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Three Factors Explaining Oklahoma's Quiet Storm Season

Posted on Tuesday, May 27, 2014 at 3:00 PM MST

It's no secret by now that the severe weather season in Oklahoma this year has been nearly non-existent. The tornado count for the entire state so far this year can pretty much be counted on one hand. So what has caused the storm season to be so quiet? There are plenty of theories, but I will look at three of the more obvious ones.

Reason 1: Extreme Drought in Oklahoma

As of May 20, 2014, 95% of Oklahoma is experiencing some sort of drought, and more than 60% of the state is in either extreme or exceptional drought, the two most severe categories. This area consists mainly of the western 2/3 of Oklahoma, plus the panhandle.

When areas such as western Oklahoma have been under a severe drought for as long as they have, there is hardly any soil moisture. When the spring winds blow over such a large area of extreme drought, it acts like a hair dryer to dry out the lower levels of the atmosphere. No low-level moisture means there are no storms, and the ones that do form are often high-based and poorly organized.

Reason 2: Out of Phase Large Scale Systems

With severe weather, the term "out of phase" refers to the timing of the severe weather ingredients occurring at different points during the day. It seems like most of the powerful storm systems this year have been out of phase as they crossed Oklahoma. Remember there are four main ingredients required to generate severe weather: instability, moisture, lift, and shear.

Let's take a look at the April 27, 2014 severe weather event that began in Oklahoma and continued into Arkansas and Mississippi. April 26th saw ample moisture return to Oklahoma and Arkansas for severe weather, and with the jet stream directly overhead, there was plenty of shear over both states. Daytime heating is the primary driver of instability, peaking around 4-5 PM, and reaching its minimum around dawn. Forecast high temperatures across Oklahoma and Arkansas were forecast to be well into the 80's on April 27th, providing plenty of instability for severe weather.

The only ingredient that's missing is the lift. Lift is provided by the main upper-level storm system as it passes overhead. On April 27th, the main upper-level low passed over the Oklahoma City area at 6 AM, when instability minimized. This is as close to completely out of phase as you can get. There was not enough instability at that hour of the morning to support supercells, so we ended up with a squall line that had some gusty winds and large hail.

As that system progressed east throughout the day, instability in the moist sector skyrocketed with the daytime heating. By the time peak heating rolled around and everything was then in phase, the main upper-level low was over western Arkansas, where there was more than enough instability to support supercells. Supercells exploded on the dryline and a tornado outbreak began shortly thereafter, with a few violent tornadoes occurring that evening in the Little Rock area. Shift the timing of the upper-level low 12 hours earlier and that tornado outbreak would have been occurring along the I-35 corridor in Oklahoma.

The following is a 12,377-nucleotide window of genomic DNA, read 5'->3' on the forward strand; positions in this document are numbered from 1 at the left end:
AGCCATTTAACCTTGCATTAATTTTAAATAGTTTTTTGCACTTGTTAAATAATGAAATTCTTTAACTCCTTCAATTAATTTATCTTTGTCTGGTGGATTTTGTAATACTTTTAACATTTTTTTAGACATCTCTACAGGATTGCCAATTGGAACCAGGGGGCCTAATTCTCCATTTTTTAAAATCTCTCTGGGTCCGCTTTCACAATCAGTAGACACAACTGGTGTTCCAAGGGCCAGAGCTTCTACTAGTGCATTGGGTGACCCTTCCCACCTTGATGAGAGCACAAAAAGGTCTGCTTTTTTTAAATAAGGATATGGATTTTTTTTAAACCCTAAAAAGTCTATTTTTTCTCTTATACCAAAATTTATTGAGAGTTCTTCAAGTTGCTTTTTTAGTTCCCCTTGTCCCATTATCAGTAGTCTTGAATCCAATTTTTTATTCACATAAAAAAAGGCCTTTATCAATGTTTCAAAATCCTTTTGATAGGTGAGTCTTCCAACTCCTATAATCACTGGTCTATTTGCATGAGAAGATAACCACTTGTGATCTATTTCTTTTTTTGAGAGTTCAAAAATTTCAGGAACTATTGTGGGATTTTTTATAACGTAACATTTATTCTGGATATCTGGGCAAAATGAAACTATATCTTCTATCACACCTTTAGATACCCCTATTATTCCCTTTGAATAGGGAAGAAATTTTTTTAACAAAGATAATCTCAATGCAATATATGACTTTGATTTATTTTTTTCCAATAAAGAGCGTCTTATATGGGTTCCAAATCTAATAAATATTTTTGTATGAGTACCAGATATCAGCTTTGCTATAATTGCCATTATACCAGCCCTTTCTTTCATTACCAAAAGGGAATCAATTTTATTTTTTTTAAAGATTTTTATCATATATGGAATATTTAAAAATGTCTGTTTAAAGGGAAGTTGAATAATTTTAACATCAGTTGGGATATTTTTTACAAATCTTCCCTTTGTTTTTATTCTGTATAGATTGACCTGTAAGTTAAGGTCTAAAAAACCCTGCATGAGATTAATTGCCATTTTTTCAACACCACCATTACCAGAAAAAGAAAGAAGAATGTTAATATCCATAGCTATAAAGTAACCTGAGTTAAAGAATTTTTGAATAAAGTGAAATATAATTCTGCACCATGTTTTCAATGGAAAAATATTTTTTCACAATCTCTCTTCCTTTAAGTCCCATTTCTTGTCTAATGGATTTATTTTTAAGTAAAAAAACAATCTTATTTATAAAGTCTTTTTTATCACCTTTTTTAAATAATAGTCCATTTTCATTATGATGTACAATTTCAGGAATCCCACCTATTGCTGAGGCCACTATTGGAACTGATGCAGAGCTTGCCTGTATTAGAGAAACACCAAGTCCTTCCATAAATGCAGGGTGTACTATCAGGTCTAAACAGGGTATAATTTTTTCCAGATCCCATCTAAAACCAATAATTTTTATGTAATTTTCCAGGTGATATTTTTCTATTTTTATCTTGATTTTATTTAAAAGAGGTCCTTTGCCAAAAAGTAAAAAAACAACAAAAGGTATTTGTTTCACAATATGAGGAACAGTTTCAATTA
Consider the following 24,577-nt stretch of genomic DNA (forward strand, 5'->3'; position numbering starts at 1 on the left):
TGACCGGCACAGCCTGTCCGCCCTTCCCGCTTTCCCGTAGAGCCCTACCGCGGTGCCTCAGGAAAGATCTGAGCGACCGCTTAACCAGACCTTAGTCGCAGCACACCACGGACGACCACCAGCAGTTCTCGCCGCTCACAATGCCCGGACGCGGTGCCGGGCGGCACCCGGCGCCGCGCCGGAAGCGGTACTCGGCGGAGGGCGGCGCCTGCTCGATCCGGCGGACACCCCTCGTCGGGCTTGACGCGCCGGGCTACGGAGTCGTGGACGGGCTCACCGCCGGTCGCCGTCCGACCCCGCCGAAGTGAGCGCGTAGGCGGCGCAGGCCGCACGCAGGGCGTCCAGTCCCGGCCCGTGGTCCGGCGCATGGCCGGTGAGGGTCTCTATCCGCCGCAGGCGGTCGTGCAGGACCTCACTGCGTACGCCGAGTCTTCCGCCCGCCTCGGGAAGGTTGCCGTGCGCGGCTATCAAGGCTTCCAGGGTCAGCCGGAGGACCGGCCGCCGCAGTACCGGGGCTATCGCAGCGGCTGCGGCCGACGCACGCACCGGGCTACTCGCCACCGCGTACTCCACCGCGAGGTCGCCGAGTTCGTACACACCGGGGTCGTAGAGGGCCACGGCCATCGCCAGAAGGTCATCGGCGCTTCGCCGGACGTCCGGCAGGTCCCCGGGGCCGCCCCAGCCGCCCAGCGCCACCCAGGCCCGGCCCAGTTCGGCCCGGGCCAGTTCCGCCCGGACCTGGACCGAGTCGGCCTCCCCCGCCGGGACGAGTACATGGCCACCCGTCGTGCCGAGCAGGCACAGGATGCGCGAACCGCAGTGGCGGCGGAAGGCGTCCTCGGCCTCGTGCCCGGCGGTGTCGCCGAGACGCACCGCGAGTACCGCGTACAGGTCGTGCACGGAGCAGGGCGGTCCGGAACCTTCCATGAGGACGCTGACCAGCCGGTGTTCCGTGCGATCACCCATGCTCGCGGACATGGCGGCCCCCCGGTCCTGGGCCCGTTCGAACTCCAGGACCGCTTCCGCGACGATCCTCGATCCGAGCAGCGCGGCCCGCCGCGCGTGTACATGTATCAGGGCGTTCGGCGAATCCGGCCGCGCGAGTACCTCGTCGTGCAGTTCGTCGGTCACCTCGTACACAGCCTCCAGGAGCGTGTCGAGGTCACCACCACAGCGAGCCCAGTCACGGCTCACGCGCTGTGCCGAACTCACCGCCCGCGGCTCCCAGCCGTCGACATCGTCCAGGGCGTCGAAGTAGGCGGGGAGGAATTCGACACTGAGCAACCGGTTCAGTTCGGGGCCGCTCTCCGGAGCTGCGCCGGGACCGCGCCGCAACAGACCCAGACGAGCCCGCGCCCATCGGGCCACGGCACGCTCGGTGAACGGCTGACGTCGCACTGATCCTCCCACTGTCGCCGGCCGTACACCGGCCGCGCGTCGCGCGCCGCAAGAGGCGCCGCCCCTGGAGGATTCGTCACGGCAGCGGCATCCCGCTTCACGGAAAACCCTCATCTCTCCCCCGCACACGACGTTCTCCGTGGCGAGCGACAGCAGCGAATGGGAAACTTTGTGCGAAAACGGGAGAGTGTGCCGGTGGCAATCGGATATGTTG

Reason 3: The Unseasonably Cold Winter

It's also no secret that this past winter was very unseasonably cold for nearly the entire USA. This included the Gulf of Mexico, the southern plains' main source of rich tropical moisture in the spring. As a result, water temperatures in the Gulf of Mexico were much colder than normal. Warmer air can hold more moisture, so colder Gulf temperatures meant less moisture return to the southern plains. Combine this with the extreme drought in Oklahoma, and that's all she wrote.

Has This Happened Before?

Believe it or not, this has happened before. I'm not going to go into the details, but there were zero tornadoes in Oklahoma in May, 2005, 4 tornadoes in Oklahoma in May, 2006, and 3 tornadoes in Oklahoma in May, 2012. Years such as 2010, where there were 91 tornadoes in May, seem to more than make up for it, though. You can see the tornado statistics at the National Weather Service's Monthly Tornado Statistics for Oklahoma.

As of this posting, there have only been 5 tornadoes in Oklahoma in 2014 (4 in April and 1 in May). Since 1950, the record low for Oklahoma tornadoes is 17, which occurred in 1988. If the drought really takes hold this summer (it sure seems headed that way), it would not surprise me at all to see that record fall.

Posted In: Education

Tagged: Tornado, Drought, Phase, Winter, Cold